One of the most common eye problems in older adults is a skin condition called blepharitis . In severe cases, it may also cause styes , irritation and inflammation of the cornea and conjunctiva. Inflammation happens when the body tries to fight an injury or infection and the specific area tends to look swollen and sore. Some patients have no symptoms at all. Blepharitis usually affects both eyes on the edge of the eyelids and although rarely serious, it can be an uncomfortable, persistent and irritating problem. Blepharitis tends to recur and stubbornly resist treatment. It is inconvenient and unattractive but usually does not damage the cornea or result in loss of vision. Diagnosis is usually based on the symptoms and the appearance of the eyelids. A doctor may use a slit lamp to examine the eyelids more closely. Occasionally, a sample of pus is taken from the edges of the eyelids and is cultured to identify the type of bacteria responsible and the antibiotics to which they are susceptible. Occasionally, a doctor may prescribe an antibiotic ointment, such as bacitracin plus polymyxin B or sulfacetamide or an oral antibiotic, such as doxycycline.
Causes of Blepharitis
The common Causes of Blepharitis :
Inflammatory or allergic blepharitis results in increased shedding of skin cells near your eyelids.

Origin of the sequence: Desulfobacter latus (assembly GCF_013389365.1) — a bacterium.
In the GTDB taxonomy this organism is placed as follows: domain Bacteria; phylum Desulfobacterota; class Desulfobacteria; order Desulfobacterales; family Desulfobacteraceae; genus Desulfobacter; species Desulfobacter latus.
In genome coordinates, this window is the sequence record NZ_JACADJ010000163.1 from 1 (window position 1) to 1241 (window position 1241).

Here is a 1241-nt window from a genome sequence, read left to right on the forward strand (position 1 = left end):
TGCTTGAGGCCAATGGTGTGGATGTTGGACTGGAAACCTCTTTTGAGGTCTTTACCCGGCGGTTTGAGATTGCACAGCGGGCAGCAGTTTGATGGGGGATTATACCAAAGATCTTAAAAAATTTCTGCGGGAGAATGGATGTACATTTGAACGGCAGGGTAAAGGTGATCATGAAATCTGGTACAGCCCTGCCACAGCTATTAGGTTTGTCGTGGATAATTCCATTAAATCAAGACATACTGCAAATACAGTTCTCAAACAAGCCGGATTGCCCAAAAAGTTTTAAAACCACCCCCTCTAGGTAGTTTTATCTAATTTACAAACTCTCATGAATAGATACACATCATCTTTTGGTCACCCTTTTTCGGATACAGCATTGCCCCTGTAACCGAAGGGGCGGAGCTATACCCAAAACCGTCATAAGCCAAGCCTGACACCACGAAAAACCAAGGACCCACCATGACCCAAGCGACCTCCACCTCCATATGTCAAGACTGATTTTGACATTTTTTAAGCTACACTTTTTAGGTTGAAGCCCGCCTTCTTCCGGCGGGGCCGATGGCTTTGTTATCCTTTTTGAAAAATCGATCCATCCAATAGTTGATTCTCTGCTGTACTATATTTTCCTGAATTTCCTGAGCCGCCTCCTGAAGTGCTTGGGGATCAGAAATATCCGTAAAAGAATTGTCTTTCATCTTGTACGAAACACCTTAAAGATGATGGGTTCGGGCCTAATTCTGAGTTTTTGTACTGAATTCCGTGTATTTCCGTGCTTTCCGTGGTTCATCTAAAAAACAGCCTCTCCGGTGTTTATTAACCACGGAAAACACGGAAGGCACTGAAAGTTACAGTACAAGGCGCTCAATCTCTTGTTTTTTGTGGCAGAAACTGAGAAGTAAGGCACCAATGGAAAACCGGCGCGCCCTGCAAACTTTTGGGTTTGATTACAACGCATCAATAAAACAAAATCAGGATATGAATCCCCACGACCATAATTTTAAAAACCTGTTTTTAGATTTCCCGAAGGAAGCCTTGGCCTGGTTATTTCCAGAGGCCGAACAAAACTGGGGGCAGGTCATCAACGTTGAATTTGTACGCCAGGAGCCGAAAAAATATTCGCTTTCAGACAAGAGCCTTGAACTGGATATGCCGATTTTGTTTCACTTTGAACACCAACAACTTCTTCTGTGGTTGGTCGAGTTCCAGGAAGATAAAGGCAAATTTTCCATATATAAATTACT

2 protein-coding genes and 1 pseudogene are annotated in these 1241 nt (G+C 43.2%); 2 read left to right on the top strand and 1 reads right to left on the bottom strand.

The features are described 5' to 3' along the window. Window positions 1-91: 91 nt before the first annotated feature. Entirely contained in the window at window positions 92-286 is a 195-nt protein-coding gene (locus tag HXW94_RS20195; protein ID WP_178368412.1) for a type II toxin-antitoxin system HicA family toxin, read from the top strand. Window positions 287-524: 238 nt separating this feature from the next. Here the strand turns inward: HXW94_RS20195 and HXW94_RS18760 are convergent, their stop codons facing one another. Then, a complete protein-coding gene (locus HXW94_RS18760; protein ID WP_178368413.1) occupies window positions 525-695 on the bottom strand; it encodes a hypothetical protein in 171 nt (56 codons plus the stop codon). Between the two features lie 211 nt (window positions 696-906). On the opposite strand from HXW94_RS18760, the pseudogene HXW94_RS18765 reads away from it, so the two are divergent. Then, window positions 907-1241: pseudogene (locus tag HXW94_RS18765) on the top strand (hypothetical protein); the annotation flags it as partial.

Askin condition called rosacea.
Dust, smoke, or other substances that cause allergies.
Bacteria, such as staphylococci, or other organisms.
The ulcerative form (infectious) often results in infectious discharge.
Symptoms of Blepharitis
Some Symptoms of Blepharitis :
Inflamed, greasy and sore eyelids,
“Gritty” or “sandy” feeling
Blurred and decreased vision,
Itchiness or a burning sensation,
A feeling that there is something in your eye,
Sensitivity to light (photophobia),
Thickened and swollen eyelids,
Occasional loss of eyelashes and scarring of the eyelids.
Itching, irritation, red eyes .
Treatment of Blepharitis
Antibiotic ointment does not make the blepharitis clear faster, but it may help to stop the spread of the infection to other parts of the eyes, or treat a secondary infection.
Instructing your child not to rub his/her eyes.
It is important to know that the goal of the treatment is to decrease the severity of the symptoms.
applying warm, wet, compresses to your child’s eyes for a period of approximately 15 minutes several times throughout the day
Having your child wash his/her hands frequently .
Add a few drops of baby shampoo to a cup of water. Moisten a cotton swab with this mixture. Using the swab, clean all the deposits from your lid margins and eyelashes. Do not pull the crusts off with your fingers. Use a new swab for each eye.
Moisten a washcloth with warm water and hold it over both eyes for several minutes. This helps to soften any deposits on the eyelids. This can also help open up the tear glands and moisturize the eye.
Severe cases of blepharitis may need to be managed by an ophthalmologist (eye care specialist).
Corticosteroid cream or lotion.